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This question already has an answer here:

According the MDN documentation calling array.slice() will create a shallow copy of the array.

See this MDN link for slice().

However, if I run a simple test as such in the console:

var test = [[1,2,3],7,8,9];
var shallow_copy = test.slice();

and inspect shallow_copy, I can see that the entire 2 dimensional array appears to be copied over.

What is the difference between a shallow copy and a deep copy? If I were to guess, I would have called this a deep copy.

marked as duplicate by Bergi javascript Jul 1 '14 at 15:11

This question has been asked before and already has an answer. If those answers do not fully address your question, please ask a new question.

  • It means that test[0] === shallow_copy[0], they refer to the same array object. – Bergi Jul 1 '14 at 15:11
  • I find the use of the word 'shallow' and 'deep' totally confusing in JavaScript documentation as it is already said that objects are never copied. When it explicitly reads 'shallow' I would expect all elements to be references to the same thing (including non objects such as numbers), but it only applies to objects, which are already stated never to be copied. – destoryer Feb 28 '16 at 11:47
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To see the difference, try:

shallow_copy[0][2] = 4;
console.dir(test);

You'll see that test has been modified! This is because while you may have copied the values to the new array, the nested array is still the same one.

A deep copy would recursively perform shallow copies until everything is a new copy of the original.

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Basically you're just getting a reference to the original variable/array. Changing the reference will also change the original array. You need to loop over the values of the original array and form a copy.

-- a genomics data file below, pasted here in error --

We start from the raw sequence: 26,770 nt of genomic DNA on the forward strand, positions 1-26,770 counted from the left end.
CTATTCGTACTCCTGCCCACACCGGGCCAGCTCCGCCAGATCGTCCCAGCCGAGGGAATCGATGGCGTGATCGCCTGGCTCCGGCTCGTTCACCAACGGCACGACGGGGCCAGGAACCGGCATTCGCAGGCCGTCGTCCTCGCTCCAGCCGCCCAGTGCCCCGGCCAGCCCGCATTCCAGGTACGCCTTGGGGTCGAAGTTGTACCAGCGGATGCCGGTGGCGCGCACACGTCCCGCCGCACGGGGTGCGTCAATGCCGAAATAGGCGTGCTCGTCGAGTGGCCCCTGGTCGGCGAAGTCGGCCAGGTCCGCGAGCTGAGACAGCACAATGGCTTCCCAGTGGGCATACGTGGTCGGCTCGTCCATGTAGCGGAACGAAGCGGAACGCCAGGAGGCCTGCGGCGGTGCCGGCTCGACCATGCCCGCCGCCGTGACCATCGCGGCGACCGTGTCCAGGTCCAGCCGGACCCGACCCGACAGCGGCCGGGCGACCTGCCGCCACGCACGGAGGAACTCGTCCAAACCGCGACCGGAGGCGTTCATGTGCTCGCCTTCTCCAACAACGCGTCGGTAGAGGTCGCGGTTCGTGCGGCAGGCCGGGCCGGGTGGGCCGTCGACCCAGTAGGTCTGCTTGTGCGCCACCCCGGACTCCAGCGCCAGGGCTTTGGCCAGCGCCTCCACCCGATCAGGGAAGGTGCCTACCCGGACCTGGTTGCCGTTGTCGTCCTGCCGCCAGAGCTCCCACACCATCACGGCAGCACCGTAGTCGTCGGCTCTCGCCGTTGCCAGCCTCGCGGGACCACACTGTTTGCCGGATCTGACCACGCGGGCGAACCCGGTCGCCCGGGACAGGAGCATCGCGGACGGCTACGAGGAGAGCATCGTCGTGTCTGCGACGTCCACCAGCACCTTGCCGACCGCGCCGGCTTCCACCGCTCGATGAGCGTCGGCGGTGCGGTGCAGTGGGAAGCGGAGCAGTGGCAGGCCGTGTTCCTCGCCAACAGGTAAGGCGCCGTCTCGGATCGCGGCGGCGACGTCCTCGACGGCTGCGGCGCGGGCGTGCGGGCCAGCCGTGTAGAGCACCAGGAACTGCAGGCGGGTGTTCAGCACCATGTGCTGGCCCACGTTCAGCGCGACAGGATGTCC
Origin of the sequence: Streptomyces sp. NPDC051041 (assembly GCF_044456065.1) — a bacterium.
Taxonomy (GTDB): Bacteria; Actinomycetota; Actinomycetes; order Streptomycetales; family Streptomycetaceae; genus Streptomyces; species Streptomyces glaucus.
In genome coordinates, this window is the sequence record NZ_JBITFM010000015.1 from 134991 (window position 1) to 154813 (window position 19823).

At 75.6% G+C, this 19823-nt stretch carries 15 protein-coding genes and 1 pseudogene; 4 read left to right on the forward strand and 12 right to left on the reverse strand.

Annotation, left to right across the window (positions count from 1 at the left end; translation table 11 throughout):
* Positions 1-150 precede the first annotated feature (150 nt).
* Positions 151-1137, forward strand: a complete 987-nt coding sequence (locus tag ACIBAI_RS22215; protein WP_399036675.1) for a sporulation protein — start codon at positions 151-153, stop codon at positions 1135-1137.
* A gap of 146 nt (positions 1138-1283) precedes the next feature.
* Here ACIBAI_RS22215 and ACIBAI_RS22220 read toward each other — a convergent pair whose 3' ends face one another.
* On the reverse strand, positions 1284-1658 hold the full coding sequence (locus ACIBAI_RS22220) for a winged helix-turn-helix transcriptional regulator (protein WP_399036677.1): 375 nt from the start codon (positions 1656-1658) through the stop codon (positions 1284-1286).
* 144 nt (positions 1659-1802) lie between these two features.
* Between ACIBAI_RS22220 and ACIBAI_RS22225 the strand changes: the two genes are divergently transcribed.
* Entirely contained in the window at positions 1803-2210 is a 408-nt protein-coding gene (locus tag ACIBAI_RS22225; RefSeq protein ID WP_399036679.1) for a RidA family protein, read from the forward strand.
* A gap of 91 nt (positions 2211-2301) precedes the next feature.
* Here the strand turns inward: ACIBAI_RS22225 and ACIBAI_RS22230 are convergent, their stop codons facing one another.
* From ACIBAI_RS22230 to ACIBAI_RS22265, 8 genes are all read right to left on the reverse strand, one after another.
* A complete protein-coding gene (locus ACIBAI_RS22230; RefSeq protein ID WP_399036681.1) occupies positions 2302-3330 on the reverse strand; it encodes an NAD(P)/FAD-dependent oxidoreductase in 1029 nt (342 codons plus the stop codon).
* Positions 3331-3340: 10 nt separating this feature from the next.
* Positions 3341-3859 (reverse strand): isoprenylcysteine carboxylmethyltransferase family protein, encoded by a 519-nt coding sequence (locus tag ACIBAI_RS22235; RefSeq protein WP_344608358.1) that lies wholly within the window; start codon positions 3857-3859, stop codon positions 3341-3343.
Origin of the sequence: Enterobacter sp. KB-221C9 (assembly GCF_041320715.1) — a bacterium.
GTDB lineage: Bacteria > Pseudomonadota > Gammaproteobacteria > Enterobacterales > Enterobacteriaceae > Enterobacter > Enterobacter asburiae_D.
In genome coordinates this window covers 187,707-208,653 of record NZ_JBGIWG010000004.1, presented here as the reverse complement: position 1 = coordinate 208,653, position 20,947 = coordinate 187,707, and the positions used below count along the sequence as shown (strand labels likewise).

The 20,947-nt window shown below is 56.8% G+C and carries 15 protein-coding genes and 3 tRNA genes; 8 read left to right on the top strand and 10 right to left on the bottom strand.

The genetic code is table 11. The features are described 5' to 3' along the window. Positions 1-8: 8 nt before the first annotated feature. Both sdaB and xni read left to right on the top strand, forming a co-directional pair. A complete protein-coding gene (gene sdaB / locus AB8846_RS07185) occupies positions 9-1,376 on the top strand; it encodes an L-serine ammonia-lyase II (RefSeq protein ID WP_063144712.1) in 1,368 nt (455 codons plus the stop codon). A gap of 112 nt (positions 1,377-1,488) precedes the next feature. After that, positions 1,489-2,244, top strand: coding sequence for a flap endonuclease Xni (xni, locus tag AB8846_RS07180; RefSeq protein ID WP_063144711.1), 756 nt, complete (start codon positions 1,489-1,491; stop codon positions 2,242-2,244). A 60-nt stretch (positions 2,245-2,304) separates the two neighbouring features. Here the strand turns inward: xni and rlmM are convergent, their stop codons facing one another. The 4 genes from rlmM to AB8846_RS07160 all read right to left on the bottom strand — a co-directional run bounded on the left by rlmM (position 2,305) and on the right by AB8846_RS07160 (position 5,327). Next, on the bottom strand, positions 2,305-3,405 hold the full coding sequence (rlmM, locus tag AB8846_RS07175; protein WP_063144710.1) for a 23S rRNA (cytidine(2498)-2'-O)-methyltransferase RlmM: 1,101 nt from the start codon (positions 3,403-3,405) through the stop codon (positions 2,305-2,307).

Consider this example:

var orig = {  a: 'A', b: 'B', c: 'C' };

Let's say you want to create a duplicate of this, so that even if you change the original values, you can always return to the original.

I can do this:

var dup = orig; //Shallow copy!

If we change a value:

dup.a = 'Apple';

This statement will also change a from orig, since we have a shallow copy, or a reference to var orig. This means, you're losing the original data as well.

But, creating a brand new variable by using the properties from the original orig variable, you can create a deep copy.

var dup = { a: orig.a, b: orig.b, c: orig.c }; //Deep copy!

Now if you change dup.a, it will only affect dup and not orig.

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    That's not a shallow copy. That's not a copy at all. – Niet the Dark Absol Jul 1 '14 at 15:02
  • I may be wrong, please feel free to correct! This is what I learnt from an old experience. – Rutwick Gangurde Jul 2 '14 at 5:59
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    This is just passing the reference not shallow or deep copy. Look at the best answer at: stackoverflow.com/questions/184710/… for the difference between shallow and deep copy. Also what you refer as "deep copy" in your example is actually a shallow one – elachell Oct 28 '16 at 17:24